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A Mountaineer Adventure at the James C. Justice National Boy Scout Camp

I had the great privilege of accompanying our Mountaineer contingent of leaders to the Boy Scout National Jamboree, held in West Virginia at the James C. Justice National Boy Scout Camp. This site was constructed on a reclaimed strip mine site.

It was amazing and inspiring.

In our party are two distinguished eagle scouts – WVU President E. Gordon Gee and former President David C. Hardesty. Both of them are still deeply connected to their scouting past. Gordon is on the national board of the Boy Scouts of America and David is also both involved and committed to the purpose.

Also in our group was our provost, Joyce McConnell; our vice president for communications Sharon Martin; Judie Charlton, chief medical officer of WVU Medicine; our vice-provost John Campbell; former provost and overseer of our best-in-class forensics program, Jerry Lang; and leader of Adventure West Virginia, Greg Corio.

An amazing group of people for an amazing experience.

We shared the day with 40,000 campers, staff, volunteers and visitors from around the country, and the beauty that only WV can provide in its rolling mountains, stunning vistas and lush green.

We started in the Perry family overlook that gave us a clear view of the well-organized camp sites used by the Scouts.

A highlight of the day was the inspiring ceremony that the Scouts held to name the sprawling scout camp. The James C. Justice National Boy Scout Camp is named for a West Virginian, the father of our current Governor, James C. Justice, Jr.

E Gordon Gee, Governor Justice and Clay Marsh
It's hard to keep up with Governor Justice and President Gee when they're excited about a project like the Jamboree. 

National Scout leaders unveiled a large bronze statue of Mr. Justice, standing with the future Governor at his knee and petting their hunting dog, Lady, after grouse hunting. The Governor spoke movingly of the critical role of scouting in firming the core of our youth, its important role in our state, and his connection and love for his father.

With WVU nursing students at the Jamboree
Meeting with WVU nursing students and WVU Medicine physicians at the medical tent.

After this great event, we retreated to the medical area and met with four of our great nursing students, Rachel Brown, Tia Querrey, Zachary Tilley and Raven Kennedy, and their preceptor, Wendy Laberge. They triaged a number of campers who had problems from stomach aches, shoe issues, dehydration (it has been hot) and a few orthopedic issues. They were beaming with pride on the great work they are doing and have been great ambassadors for us.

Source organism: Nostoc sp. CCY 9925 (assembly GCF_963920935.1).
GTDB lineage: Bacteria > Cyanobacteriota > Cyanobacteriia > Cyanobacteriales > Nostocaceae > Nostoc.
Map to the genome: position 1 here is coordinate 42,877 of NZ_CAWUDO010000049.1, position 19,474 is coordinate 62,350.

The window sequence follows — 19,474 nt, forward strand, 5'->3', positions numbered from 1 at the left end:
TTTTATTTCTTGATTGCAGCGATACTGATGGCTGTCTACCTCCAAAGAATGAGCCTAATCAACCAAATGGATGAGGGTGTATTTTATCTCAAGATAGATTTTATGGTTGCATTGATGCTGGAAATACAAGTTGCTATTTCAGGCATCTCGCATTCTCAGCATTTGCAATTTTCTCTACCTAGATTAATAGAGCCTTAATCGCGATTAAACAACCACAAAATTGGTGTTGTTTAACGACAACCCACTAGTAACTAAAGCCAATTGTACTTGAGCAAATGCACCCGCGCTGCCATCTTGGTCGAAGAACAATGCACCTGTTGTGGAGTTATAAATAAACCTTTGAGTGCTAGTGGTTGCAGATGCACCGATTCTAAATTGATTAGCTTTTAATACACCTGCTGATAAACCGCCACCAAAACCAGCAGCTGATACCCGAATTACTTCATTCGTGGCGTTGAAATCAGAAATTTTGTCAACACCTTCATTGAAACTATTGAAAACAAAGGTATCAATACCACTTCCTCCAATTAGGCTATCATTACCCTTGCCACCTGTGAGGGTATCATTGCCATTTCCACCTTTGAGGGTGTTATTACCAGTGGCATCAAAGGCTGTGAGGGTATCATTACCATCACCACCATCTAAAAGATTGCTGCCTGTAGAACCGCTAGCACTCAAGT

Everyone I turned to praised them and I am very proud of them and the way they represent our university. They referred to their “PA” program - not physician’s assistants, but Powerade and reAssurance, that had healing powers for many thirsty, hot, tired, young campers.

Our students were professional, personable and enthusiastic.

We also got to meet the medical personnel, including Carl Werntz and Lee Pyles, two physicians and Boy Scouts from WVU Medicine who really embrace the principles of the Boy Scouts – trustworthy, loyal, helpful, friendly, courteous, kind, and reverent. They were joined by many talented and committed physicians, nurses, administrators who set up the mobile medical center for dealing with more substantial medical illness, trauma and acute care.

We then retreated to dinner where Doris Kearns Goodwin gave the keynote. She was spectacular. She discussed shared leadership lessons from FDR, Teddy Roosevelt, Abraham Lincoln and Lyndon Johnson. It was one of the best talks I have ever attended.

Prior to her talk, many dignitaries were recognized, including Sen Joe Manchin, who played a critical role in bringing the National Boy Scout camp to West Virginia. In his final pitch to the executive committee of the scouts in Dallas, he drew from the movie Forrest Gump and presented the concept that West Virginia and the Boy Scouts shared core values and went together like “peas and carrots”. It worked and the rest is history.

We finished up the day with the sun starting to set, looking down at almost 30,000 Boy Scouts in front of the stage in the valley. Different flags, colors and lots of excited campers.

Nestled in green mountains, with the blue sky above giving way to the colors of sunset. A stunning example of vision meeting execution.

This is the West Virginia that we see in the brightness of a new day.

An epicenter that promotes core values and brings natural healing beauty to our country and world.